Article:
Technical Paper

Injection Molded, Extruded-In-Color Film Fascia

2003-03-03
2003-01-1126
A new multi-layer co-extruded in-color Ionomer film is developed to provide an alternative decoration process to replace paint on Dodge Neon Fascias. The Ionomer film provides a high-gloss “class-A” surface in both non-metallic and metallic colors that match the car body paint finish. Using the Ionomer film to decorate fascias reduces cost; eliminates VOCs; increases manufacturing flexibility and improves performance (weatherability and durability). The molding process consists of thermoforming a film blank and injection molding Polypropylene or TPO behind the film. The paper will include the background, the benefits, the technology development objectives, the film materials development, tooling optimization, film fascia processing (co-extrusion; thermoforming and injection molding) and validation testing of the film.
Technical Paper

Low Temperature Impact Testing of Plastic Materials

2005-04-11
2005-01-1412
This study will analyze existing procedures and commercially available testing equipment for low temperature impact testing of plastic materials. The results of this analysis will be used to identify continuous improvement opportunities and develop recommended practices for low temperature impact testing to support ongoing efforts to meet related durability and performance needs of automotive components.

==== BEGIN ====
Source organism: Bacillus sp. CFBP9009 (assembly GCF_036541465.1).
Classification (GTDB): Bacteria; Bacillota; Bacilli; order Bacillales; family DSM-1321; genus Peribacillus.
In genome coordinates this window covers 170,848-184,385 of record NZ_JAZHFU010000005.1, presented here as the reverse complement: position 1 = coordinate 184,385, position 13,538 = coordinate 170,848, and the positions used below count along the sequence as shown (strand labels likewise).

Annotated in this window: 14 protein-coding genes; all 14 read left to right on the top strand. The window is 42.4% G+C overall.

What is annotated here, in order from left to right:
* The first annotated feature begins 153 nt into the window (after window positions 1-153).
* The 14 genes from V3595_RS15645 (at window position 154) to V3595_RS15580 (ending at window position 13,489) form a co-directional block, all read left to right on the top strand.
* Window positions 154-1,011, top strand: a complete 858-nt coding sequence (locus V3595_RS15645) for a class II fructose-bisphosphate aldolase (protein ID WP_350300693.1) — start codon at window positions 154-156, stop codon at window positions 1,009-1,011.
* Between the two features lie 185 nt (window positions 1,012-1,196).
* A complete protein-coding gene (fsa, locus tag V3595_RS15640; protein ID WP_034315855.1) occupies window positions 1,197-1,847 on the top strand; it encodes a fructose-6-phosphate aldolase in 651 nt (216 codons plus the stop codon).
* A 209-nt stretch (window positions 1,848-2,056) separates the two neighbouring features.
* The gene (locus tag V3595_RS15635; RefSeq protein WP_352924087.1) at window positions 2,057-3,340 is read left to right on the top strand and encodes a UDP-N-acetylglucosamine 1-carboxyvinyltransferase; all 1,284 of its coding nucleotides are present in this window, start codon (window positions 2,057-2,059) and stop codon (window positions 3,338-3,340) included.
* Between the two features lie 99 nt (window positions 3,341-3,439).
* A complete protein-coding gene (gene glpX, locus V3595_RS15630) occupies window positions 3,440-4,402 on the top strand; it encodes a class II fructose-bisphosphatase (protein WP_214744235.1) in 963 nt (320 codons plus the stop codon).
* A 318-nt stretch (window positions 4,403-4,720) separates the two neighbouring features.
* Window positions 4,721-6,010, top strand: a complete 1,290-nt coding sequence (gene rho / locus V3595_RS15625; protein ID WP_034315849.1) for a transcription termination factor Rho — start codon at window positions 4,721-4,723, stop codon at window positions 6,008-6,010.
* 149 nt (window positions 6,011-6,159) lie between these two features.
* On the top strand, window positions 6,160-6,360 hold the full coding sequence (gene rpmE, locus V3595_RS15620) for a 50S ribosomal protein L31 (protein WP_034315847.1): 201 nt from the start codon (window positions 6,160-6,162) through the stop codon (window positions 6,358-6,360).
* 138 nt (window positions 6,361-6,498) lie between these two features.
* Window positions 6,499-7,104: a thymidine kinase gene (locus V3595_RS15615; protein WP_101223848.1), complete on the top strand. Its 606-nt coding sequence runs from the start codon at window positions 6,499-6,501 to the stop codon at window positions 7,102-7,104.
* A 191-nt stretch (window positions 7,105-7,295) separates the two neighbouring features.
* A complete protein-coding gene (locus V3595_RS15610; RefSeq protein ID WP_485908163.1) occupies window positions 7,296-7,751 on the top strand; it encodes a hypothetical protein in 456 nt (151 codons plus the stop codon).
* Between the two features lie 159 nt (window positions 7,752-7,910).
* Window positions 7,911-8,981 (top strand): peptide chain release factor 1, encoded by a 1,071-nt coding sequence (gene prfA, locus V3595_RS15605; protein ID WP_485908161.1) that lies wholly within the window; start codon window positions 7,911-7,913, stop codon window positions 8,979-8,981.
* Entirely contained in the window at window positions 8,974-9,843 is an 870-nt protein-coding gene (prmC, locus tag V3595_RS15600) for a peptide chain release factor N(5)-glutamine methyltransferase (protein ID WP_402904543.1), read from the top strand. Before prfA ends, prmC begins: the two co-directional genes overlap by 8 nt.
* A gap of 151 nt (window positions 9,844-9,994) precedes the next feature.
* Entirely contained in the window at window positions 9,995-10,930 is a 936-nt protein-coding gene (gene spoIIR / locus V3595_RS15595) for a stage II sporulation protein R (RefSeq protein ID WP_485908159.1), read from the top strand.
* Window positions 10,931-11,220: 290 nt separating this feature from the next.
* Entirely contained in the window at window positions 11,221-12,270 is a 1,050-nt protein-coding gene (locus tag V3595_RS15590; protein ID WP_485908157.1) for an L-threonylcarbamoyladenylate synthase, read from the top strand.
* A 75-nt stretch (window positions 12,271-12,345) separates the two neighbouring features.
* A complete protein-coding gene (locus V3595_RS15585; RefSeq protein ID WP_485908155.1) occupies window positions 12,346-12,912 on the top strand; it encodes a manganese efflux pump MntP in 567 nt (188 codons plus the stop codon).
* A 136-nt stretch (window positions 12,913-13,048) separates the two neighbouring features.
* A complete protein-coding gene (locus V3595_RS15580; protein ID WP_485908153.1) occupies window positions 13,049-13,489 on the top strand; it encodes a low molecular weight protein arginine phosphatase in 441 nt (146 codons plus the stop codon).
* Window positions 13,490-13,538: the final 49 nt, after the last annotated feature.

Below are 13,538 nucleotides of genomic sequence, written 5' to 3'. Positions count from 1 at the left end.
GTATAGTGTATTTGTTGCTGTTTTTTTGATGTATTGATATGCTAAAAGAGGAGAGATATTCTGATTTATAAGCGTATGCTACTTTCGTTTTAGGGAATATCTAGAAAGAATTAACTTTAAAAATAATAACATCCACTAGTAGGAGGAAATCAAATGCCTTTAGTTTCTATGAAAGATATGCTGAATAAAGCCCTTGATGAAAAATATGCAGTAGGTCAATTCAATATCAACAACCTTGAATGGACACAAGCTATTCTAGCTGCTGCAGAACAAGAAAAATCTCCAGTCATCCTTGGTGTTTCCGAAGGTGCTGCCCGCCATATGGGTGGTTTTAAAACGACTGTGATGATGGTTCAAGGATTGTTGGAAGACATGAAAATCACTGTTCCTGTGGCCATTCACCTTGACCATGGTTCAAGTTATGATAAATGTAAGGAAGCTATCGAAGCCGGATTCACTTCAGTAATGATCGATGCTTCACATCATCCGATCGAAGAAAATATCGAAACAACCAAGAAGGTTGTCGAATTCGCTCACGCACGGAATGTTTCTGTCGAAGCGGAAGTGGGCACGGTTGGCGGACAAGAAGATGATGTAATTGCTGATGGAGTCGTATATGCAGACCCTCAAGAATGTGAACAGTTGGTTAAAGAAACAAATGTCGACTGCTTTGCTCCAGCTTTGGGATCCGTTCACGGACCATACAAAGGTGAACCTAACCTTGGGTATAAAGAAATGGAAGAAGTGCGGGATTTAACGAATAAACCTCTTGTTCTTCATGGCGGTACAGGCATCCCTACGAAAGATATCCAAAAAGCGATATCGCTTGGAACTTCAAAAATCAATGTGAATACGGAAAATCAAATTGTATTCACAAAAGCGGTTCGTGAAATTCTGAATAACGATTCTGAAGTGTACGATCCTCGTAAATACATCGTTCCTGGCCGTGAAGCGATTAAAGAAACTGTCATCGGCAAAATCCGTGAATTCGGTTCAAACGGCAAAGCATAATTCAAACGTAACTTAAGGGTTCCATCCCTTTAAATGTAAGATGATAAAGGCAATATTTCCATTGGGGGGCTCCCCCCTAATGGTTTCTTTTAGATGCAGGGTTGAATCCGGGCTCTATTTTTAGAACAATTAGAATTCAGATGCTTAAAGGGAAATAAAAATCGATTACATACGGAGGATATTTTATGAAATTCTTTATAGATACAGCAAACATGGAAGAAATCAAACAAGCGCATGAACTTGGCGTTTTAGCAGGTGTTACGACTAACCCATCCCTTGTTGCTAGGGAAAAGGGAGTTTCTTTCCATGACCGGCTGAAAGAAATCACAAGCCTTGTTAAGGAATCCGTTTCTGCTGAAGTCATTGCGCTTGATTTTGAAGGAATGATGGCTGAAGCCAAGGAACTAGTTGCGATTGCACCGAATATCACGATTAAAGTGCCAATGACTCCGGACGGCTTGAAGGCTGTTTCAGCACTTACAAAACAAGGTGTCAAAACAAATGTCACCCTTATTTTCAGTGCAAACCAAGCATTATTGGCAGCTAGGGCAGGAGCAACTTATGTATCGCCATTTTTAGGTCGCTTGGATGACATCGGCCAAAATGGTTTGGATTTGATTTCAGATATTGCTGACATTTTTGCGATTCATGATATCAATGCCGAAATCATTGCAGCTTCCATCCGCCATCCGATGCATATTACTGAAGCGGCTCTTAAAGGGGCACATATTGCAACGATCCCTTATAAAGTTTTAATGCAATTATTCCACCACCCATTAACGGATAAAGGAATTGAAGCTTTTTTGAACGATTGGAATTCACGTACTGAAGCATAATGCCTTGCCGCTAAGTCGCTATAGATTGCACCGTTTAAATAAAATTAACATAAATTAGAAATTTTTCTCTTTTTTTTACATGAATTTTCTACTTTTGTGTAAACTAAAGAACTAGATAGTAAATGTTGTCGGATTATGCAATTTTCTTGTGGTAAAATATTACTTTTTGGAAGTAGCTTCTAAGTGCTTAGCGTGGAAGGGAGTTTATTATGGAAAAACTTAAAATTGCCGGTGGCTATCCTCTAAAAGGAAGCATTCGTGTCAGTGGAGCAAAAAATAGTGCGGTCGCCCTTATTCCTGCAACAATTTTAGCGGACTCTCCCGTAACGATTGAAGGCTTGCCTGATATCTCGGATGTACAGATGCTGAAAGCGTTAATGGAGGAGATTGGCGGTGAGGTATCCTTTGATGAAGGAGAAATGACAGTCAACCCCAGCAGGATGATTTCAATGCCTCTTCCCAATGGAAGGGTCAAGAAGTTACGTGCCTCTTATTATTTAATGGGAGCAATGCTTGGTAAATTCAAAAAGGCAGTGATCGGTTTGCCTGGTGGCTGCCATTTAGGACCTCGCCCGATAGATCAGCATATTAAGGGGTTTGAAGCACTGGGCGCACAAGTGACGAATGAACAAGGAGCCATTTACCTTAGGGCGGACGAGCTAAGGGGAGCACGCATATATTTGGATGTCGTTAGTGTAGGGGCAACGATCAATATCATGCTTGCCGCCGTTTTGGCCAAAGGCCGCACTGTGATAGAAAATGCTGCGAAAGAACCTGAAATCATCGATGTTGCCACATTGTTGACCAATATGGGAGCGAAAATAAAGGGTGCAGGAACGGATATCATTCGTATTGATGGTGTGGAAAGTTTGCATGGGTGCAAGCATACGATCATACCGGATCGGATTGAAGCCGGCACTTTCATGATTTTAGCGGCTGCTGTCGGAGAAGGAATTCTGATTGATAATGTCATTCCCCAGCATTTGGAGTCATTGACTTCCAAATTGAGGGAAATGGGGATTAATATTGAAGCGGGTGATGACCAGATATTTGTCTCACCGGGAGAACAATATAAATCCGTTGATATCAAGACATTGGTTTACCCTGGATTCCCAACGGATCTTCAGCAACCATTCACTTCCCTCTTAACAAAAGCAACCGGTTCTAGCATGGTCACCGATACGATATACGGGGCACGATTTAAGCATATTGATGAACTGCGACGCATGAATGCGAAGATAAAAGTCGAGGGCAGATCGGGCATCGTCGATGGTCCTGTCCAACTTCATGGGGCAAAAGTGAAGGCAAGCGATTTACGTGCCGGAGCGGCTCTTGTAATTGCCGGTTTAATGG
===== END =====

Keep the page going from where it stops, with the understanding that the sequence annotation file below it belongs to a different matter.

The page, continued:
Technical Paper

Material Property Characterization of Foilback Damping Treatments Using Modified ASTM Equations

2003-05-05
2003-01-1585
In the automotive industry, in order to characterize and evaluate damping treatments, it is a common practice to employ Oberst bar tests as specified by ASTM E756 and SAE J1637. The ASTM standard provides equations for sandwiched Oberst bars. These equations allow engineers to extract the properties of the visco-elastic core. For certain type of automotive constrained-layer damping treatments, such as the Aluminum Foilback, it is often convenient and desirable to prepare the Oberst bar samples with production-intent configuration. Unfortunately, these configurations are often asymmetric. Therefore, the composite Oberst bar data cannot be post-processed by employing the ASTM equations. In this study, the ASTM equations for sandwiched bars are modified to accommodate for asymmetric Oberst bar configurations. The finite element method is used to validate the derived equations by performing a “Virtual Oberst Bar test.”
Technical Paper

Model Based Development and Auto Testing: A Robust Approach for Reliable Automotive Software Development

2006-04-03
2006-01-1420